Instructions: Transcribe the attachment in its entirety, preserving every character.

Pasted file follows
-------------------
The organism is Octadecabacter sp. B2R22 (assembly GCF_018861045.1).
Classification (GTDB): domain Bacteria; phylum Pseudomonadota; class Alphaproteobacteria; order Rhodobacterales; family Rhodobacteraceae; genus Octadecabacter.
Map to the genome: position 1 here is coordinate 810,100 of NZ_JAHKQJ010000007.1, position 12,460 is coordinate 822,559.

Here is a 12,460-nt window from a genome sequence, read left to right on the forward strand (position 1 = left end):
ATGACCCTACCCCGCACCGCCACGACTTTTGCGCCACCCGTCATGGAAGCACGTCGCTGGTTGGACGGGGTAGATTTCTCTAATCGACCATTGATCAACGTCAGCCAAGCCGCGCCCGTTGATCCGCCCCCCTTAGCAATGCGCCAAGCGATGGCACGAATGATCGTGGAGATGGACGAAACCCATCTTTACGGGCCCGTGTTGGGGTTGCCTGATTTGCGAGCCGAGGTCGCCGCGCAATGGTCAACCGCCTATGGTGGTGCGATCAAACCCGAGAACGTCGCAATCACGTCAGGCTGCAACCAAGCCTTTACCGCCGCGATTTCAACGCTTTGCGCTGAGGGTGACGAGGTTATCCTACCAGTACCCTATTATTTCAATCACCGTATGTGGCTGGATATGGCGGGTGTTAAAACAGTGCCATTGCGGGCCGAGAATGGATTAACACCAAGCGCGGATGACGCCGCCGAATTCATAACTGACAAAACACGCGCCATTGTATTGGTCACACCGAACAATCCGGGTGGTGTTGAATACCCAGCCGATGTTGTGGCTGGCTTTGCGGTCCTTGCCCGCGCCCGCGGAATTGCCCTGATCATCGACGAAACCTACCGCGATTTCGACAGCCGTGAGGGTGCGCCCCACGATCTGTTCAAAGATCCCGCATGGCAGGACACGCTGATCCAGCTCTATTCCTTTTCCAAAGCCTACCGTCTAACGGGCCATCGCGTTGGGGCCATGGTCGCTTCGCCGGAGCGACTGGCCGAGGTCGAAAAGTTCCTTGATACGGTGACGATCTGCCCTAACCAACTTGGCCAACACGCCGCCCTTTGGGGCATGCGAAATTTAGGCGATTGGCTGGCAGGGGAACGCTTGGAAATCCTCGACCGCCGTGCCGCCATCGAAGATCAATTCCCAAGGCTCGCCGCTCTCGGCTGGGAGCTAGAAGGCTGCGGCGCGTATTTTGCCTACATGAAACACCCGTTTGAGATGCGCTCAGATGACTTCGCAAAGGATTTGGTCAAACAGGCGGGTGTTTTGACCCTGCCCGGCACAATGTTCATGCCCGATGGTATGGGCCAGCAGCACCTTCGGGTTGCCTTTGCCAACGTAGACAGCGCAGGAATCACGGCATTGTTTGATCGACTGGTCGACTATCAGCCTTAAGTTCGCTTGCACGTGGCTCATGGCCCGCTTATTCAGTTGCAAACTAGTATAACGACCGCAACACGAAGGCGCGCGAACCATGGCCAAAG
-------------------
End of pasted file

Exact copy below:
The organism is Octadecabacter sp. B2R22 (assembly GCF_018861045.1).
Classification (GTDB): domain Bacteria; phylum Pseudomonadota; class Alphaproteobacteria; order Rhodobacterales; family Rhodobacteraceae; genus Octadecabacter.
Map to the genome: position 1 here is coordinate 810,100 of NZ_JAHKQJ010000007.1, position 12,460 is coordinate 822,559.

Here is a 12,460-nt window from a genome sequence, read left to right on the forward strand (position 1 = left end):
ATGACCCTACCCCGCACCGCCACGACTTTTGCGCCACCCGTCATGGAAGCACGTCGCTGGTTGGACGGGGTAGATTTCTCTAATCGACCATTGATCAACGTCAGCCAAGCCGCGCCCGTTGATCCGCCCCCCTTAGCAATGCGCCAAGCGATGGCACGAATGATCGTGGAGATGGACGAAACCCATCTTTACGGGCCCGTGTTGGGGTTGCCTGATTTGCGAGCCGAGGTCGCCGCGCAATGGTCAACCGCCTATGGTGGTGCGATCAAACCCGAGAACGTCGCAATCACGTCAGGCTGCAACCAAGCCTTTACCGCCGCGATTTCAACGCTTTGCGCTGAGGGTGACGAGGTTATCCTACCAGTACCCTATTATTTCAATCACCGTATGTGGCTGGATATGGCGGGTGTTAAAACAGTGCCATTGCGGGCCGAGAATGGATTAACACCAAGCGCGGATGACGCCGCCGAATTCATAACTGACAAAACACGCGCCATTGTATTGGTCACACCGAACAATCCGGGTGGTGTTGAATACCCAGCCGATGTTGTGGCTGGCTTTGCGGTCCTTGCCCGCGCCCGCGGAATTGCCCTGATCATCGACGAAACCTACCGCGATTTCGACAGCCGTGAGGGTGCGCCCCACGATCTGTTCAAAGATCCCGCATGGCAGGACACGCTGATCCAGCTCTATTCCTTTTCCAAAGCCTACCGTCTAACGGGCCATCGCGTTGGGGCCATGGTCGCTTCGCCGGAGCGACTGGCCGAGGTCGAAAAGTTCCTTGATACGGTGACGATCTGCCCTAACCAACTTGGCCAACACGCCGCCCTTTGGGGCATGCGAAATTTAGGCGATTGGCTGGCAGGGGAACGCTTGGAAATCCTCGACCGCCGTGCCGCCATCGAAGATCAATTCCCAAGGCTCGCCGCTCTCGGCTGGGAGCTAGAAGGCTGCGGCGCGTATTTTGCCTACATGAAACACCCGTTTGAGATGCGCTCAGATGACTTCGCAAAGGATTTGGTCAAACAGGCGGGTGTTTTGACCCTGCCCGGCACAATGTTCATGCCCGATGGTATGGGCCAGCAGCACCTTCGGGTTGCCTTTGCCAACGTAGACAGCGCAGGAATCACGGCATTGTTTGATCGACTGGTCGACTATCAGCCTTAAGTTCGCTTGCACGTGGCTCATGGCCCGCTTATTCAGTTGCAAACTAGTATAACGACCGCAACACGAAGGCGCGCGAACCATGGCCAAAG